There are a ton of other product benefits. The biggest one that enterprises care about is security. It’s also a selling point for getting IT groups to at least get Firefox on user’s machines i.e. if IE gets compromised at least you’re not totally hosed. The second big product benefit is product speed — both as an application and as a platform. You’re just able to do things faster in Firefox doing day to day stuff (due to tabbed browsing, the search bar, find feature, good pop-up blocker), and applications should run snappier in Firefox.

  3. Cross platform is another big benefit, but I disagree with your “UI helps with training and documentation.” The UI is changing with every version of Firefox, so having a cross platform UI is moot if I have to retrain every year (which I do).

    Selling Firefox as a backup in case something goes wrong with IE is great, but that’s not a security statement. I would never go to an enterprise and claim that Firefox is more secure. that’s just asking for trouble.

    The speed thing is relative. I think it’s faster, but I don’t use IE anymore, so I wouldn’t know. People are faster at things they are used to. and IE 7 has all the benefits you mentioned.

  4. I didn’t say Firefox is more secure but Mozilla does have a better track record for security fixes and I believe a better security process than Microsoft.

    I don’t know why the UI keeps changing from version to version. It’s kind of aggravating. There’s still room for improvement but many things should be left alone and most is, it’s not like a complete UI overhaul every version. But version to version UI updates aren’t nearly as drastic as what the IE team did with IE 7. That was way too much.

    Agreed with people are faster at things they are used to. There’s also features within Firefox to remove steps in tasks and does speed things along.

  5. Mike,

    I’ve been dealing with a lot of organisations for almost 2 and a half years regarding Firefox in the enterprise, because of my projects FirefoxADM (which recently got an upsurge of interest despite being slightly dormant because it featured in some US Windows IT Professional magazine) and the Firefox Group Policy Extension. So, I’d be really interested to put my input and any help I can into this group if I could and you wanted me to. Email me.

    The main reasons I have found that people want to deploy Firefox is that their users want it because that is what they use at home and the organisation wishes to roll it out and control it. In the big organisations, it is the controlling part that is tantamount, they usually have MSI repackagers or some other formal automated method of getting that application onto user’s workstations. Having an MSI is important, as long as (a) it is regarded as official and can be downloaded from and people can file bug reports in bugzilla where the feature is the MSI, and (b) the MSI comes out hopefully within hours of the main installer.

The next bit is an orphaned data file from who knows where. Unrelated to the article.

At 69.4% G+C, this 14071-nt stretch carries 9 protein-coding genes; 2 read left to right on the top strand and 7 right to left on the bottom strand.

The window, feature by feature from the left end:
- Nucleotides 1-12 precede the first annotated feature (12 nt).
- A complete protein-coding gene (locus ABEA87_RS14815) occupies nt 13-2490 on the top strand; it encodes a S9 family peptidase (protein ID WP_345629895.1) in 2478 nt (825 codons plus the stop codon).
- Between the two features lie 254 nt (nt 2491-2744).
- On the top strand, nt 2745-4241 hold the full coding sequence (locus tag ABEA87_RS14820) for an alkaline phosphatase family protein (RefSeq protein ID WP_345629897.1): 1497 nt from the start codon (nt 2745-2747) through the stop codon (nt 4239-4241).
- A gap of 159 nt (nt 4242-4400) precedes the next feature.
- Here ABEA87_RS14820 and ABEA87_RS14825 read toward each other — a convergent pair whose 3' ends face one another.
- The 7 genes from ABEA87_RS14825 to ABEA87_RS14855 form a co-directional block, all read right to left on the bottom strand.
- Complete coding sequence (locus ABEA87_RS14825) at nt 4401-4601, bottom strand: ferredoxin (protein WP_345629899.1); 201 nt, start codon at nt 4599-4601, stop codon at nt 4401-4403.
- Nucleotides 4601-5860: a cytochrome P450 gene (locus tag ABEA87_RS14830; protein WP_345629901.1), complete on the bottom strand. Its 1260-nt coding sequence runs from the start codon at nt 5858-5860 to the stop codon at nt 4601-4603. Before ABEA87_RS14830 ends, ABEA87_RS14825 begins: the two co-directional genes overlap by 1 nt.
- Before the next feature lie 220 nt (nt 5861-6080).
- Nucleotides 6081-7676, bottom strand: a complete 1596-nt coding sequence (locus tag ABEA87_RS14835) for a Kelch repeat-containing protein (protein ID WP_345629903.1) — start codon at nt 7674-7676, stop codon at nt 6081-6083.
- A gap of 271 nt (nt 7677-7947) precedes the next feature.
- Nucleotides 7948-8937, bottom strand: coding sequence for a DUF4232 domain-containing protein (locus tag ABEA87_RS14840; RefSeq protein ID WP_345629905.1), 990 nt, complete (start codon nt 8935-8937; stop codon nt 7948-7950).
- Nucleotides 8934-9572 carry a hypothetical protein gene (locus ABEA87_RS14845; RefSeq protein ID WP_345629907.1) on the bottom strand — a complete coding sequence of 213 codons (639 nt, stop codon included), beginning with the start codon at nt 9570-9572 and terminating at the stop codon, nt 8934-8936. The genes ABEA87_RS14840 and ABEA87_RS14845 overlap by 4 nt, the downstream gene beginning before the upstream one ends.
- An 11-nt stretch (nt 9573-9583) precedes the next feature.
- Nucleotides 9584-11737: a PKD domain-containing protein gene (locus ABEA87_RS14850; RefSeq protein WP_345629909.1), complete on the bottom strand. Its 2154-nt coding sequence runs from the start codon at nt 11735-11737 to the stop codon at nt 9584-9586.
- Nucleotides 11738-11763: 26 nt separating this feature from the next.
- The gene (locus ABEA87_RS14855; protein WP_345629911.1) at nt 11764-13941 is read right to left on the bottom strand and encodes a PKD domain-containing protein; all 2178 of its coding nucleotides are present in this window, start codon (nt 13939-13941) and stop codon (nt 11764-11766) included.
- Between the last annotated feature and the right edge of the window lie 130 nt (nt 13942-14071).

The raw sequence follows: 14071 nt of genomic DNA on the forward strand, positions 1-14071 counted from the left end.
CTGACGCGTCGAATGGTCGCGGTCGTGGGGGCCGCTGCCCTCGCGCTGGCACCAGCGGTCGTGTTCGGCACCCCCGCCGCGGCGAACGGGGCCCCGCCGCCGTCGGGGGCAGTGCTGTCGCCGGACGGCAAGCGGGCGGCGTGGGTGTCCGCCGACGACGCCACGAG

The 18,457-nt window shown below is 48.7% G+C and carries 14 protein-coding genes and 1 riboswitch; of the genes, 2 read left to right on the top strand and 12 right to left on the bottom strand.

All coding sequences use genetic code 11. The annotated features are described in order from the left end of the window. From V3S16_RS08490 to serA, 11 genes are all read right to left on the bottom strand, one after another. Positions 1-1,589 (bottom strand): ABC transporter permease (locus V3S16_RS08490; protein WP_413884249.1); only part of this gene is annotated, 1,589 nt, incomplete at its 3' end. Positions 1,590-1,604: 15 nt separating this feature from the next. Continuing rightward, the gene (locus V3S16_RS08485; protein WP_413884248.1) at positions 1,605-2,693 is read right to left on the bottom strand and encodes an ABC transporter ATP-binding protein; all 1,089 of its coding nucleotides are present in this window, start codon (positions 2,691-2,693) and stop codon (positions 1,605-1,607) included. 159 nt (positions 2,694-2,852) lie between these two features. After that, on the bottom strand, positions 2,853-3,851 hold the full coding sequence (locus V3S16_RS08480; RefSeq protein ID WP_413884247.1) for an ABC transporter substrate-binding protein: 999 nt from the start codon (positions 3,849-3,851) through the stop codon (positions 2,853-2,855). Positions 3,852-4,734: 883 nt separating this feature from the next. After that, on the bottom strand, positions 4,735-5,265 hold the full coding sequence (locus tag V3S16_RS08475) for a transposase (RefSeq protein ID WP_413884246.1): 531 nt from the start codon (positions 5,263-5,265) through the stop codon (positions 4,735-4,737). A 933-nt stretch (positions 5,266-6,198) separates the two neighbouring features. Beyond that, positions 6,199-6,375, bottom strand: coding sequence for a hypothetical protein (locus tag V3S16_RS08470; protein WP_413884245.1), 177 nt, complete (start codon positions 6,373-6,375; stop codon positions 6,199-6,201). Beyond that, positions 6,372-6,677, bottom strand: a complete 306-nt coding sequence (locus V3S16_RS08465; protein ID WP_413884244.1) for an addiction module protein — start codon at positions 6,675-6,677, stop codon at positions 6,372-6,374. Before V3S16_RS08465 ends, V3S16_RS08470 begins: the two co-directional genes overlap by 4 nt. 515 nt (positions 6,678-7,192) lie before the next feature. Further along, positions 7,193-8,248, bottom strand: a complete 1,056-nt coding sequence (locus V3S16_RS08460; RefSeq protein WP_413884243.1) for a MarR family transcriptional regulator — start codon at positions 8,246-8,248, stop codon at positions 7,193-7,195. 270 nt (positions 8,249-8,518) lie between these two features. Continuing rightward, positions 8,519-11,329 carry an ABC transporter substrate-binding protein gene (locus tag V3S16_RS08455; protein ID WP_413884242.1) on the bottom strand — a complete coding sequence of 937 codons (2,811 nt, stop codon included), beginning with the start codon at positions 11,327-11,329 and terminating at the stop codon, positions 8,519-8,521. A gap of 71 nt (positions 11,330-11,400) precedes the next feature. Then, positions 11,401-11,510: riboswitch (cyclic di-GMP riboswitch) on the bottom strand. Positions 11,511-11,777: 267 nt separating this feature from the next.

Its important when talking about benefits to understand that even when organisations deploy Firefox, IE is still on the machine. Therefore, any comparison-to-IE benefits are pointless. I have come across only a couple of times when someone has contacted me regarding FirefoxADM where they saw it as a replacement to IE. The only one who was serious had a 5-figure number of machines and I had to talk him out of randomly removing DLLs which he thought were solely IE DLLs (its not a good idea!). Very few wish to move to an environment where,as opposed to relying solely on IE, they are relying solely on Firefox. In a way, people see relying solely on Firefox as its weakness – as there is no financial connection between Mozilla and that company, there is no method for companies to stamp their feet and get things changed if a change to the latest version of Firefox hoses their web applications.

    I disagree that Firefox is more secure than IE and disagree that Mozilla have a better security process than Microsoft. However, one major thing I have pushed and have felt that people respond to is that something like FirefoxADM and existing IE Administrative Templates allows people to stay connected to the internet even when there is a zero-day on one of the browsers. For example, if IE has an unfixable zero-dayer, set all the proxies to point to and then you can announce people can still use Firefox to browse the web until the patch has been released. Also, it allows you to turn off the likes of javascript in Firefox if an issue occurs in it or, similarly, set Firefox’s proxies to localhost, if a zero-dayer happens to Firefox. This is the sort of solution that turns “roll out to anyone who requests it” into “roll out to the whole organisation”.

    As I say, I have dealt with a large number of people over the past couple of years with Firefox in the enterprise and hopefully could add some insight if required.